Archive for Lawrence of Arabia

The Spielberg Transition #1

Posted in FILM, literature with tags , , , , , , , , on May 22, 2019 by dcairns

One of the things Steven Spielberg vocally admires about David Lean is his imaginative scene changes, of which the most celebrated is the “match cut” in LAWRENCE OF ARABIA. Spielberg has emulated the technique a fair bit, often with enjoyable results. But sometimes he gets it wrong.

THE LOST WORLD: JURASSIC PARK is the kind of thing Spielberg is supposed to do well, but it’s an oddly confused film, from its back-asswards title on down. I don’t think his heart was in it.

How do you know when there’s a tyrannosaur in your tent?

The first JURASSIC PARK is, on the whole, really good (haven’t bothered with any of the non-Spielberg sequels). It’s fairly faithful to Michael Crichton’s page-turner, though most of its departures are disimprovements. And while the novel is very clear that bringing dinosaurs back to life would be a disastrous idea, you get the sense that, even though this plot point is ported over from the book, deep down Spielberg thinks it would be awesome (which is why the park’s creator doesn’t have to die, despite being responsible for all the other deaths). I don’t necessarily disagree (there’s a weird meme in popular culture, particularly Doctor Who: whenever dinosaurs get revivified, the wonderment is promptly quashed by a sentimental death scene. Dinosaurs can come back, but only for a few minutes. It strikes me like giving a kid a toy and then taking it away again.)

Well, Crichton wrote a follow-up book that wasn’t worth filming, so screenwriter David Koepp threw it away and came up with a story that flatly contradicted the thrust of the earlier film: now Jeff Goldblum, the anti-dino rock ‘n’ roll chaos theoretician of the previous film, wants to save the poor T-rex, just about the scariest threat he faced (it ate a man on the toilet, ffs). The last tenth of the film abandons the titular location to run amock in America, a clear violation of the Platonic unities as well as various traffic statutes.

But the rot sets in early on: with the introduction of the hero, in fact. The threat is set up efficiently in scene one. Spielberg had listened to the criticisms of little kids (really?) who didn’t want to wait so long to see the thunder lizards, so he brings on some miniature CGI beasties to attack a child right at the outset (maybe he didn’t really take too kindly to the criticism?). Mom runs up and sees daughter in trouble, and SCREAMS ~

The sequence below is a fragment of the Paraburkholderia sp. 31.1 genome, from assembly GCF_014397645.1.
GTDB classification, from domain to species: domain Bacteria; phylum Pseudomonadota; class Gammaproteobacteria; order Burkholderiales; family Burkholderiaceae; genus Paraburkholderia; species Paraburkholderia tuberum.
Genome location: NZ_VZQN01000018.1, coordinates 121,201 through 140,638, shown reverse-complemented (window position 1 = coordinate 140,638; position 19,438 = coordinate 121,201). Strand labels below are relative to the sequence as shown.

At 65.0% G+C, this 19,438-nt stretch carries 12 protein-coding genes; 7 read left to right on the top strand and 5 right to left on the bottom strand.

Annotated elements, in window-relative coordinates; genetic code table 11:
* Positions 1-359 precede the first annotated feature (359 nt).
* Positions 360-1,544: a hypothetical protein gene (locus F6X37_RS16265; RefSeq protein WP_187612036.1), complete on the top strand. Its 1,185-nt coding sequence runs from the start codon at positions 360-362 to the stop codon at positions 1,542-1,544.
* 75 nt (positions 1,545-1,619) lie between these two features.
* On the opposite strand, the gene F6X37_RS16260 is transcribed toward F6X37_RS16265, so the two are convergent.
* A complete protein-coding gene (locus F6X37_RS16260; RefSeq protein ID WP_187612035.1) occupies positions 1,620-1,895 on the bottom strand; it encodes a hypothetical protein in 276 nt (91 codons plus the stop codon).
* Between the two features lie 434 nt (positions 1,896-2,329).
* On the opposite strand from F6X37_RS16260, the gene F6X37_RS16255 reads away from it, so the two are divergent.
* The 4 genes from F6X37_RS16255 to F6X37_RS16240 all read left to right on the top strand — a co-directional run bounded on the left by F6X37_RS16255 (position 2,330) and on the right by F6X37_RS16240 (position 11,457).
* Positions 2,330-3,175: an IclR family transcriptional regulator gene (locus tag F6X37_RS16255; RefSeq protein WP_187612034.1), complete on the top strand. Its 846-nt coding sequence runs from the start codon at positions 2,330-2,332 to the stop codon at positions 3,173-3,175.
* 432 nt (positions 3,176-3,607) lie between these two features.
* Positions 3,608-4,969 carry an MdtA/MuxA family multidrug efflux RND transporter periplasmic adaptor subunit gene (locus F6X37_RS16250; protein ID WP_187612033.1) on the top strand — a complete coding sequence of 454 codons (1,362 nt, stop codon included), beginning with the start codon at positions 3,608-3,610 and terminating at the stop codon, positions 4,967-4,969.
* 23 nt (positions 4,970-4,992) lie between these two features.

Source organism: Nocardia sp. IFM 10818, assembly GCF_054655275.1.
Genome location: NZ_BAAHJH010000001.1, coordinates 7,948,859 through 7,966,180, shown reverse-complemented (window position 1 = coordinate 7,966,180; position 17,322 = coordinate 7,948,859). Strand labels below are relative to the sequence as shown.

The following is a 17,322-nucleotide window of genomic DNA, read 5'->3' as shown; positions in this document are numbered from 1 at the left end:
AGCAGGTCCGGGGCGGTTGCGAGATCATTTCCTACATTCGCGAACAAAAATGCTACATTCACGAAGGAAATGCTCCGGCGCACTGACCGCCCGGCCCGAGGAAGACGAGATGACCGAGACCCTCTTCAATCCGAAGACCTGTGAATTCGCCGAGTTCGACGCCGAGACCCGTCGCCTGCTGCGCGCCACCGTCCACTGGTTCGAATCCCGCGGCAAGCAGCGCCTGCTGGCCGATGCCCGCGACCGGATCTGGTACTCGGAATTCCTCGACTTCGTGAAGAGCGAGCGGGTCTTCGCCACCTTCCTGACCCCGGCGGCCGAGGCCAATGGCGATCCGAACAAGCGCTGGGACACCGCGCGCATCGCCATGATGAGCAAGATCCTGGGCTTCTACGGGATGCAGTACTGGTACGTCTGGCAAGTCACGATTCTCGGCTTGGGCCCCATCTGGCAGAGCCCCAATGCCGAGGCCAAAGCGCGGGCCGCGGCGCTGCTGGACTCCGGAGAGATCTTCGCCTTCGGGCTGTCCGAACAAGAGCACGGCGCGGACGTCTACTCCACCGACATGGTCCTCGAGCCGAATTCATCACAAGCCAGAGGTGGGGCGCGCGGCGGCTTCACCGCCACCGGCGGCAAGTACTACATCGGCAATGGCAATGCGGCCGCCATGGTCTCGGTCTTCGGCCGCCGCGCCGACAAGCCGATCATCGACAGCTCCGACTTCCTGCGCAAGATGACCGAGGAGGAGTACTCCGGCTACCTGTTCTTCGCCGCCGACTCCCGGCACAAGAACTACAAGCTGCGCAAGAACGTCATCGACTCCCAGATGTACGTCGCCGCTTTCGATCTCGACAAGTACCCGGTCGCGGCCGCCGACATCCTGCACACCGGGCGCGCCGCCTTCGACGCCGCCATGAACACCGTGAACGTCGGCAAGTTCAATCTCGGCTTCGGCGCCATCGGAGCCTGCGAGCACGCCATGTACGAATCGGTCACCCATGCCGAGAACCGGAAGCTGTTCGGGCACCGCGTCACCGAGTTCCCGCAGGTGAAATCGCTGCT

And we CUT TO Jeff Goldblum yawning against an unconvincing tropical palm background. The scream continues but now it’s something else: the roar of a subway train.

Goldblum steps screen left and the pan takes us away from his backdrop, now “revealed” to be a backlit holiday advertisement, and we learn he’s in the subway.

These kind of gags, where a background turns out not to be real practically never work, because the background practically never looks real. Our initial reaction is likely to be “That looks cheap and fake as hell,” and though the reveal provides an excuse for the phoniness, it fails to provide a pleasing surprise.

And the yawn? It’s hard not to see it as a gesture of contempt towards the material or the audience or both.

But the worst thing is the fanciness. Remember, the LAWRENCE cut has only a few elements, really. Lean doesn’t try to align the match with the rising sun, pictorially. The connection is merely conceptual: the desert is, in some way, like a flame that can burn you, and a man like Lawrence might enjoy that. The sound of Lawrence’s breath extinguishing the match carries across the edit. And that’s it.

Whereas LOST WORLD has the audio transition of the scream/subway, the visual match of the screaming woman/yawning man, and the fake background of blue sky and palm trees. It’s all busy, and all ugly, and all ineffective and fighting against itself. In the words of Dorothy Parker, “This isn’t just plain awful. This is fancy.”

There’s maybe an actual artistic principle here: the more artful a transition, the more simple it needs to be.

More Spielberg awful soon!


An Odyssey in Pieces: The Million-Year Jump Cut

Posted in FILM with tags , , , , , , , , , , on January 10, 2019 by dcairns

A moment of time — the present instant — is so slight as to not truly exist. How long is the present? Less than a second, a nanosecond, a zeptosecond, or even maybe a jiffy.

We inhabit a non-existent moment situated between the immeasurable past and (presumably) immeasurable future. We live in that division, our consciousnesses, it seems, exist there. Just as a cut in a film occupies no time in itself, but is the division between two shots.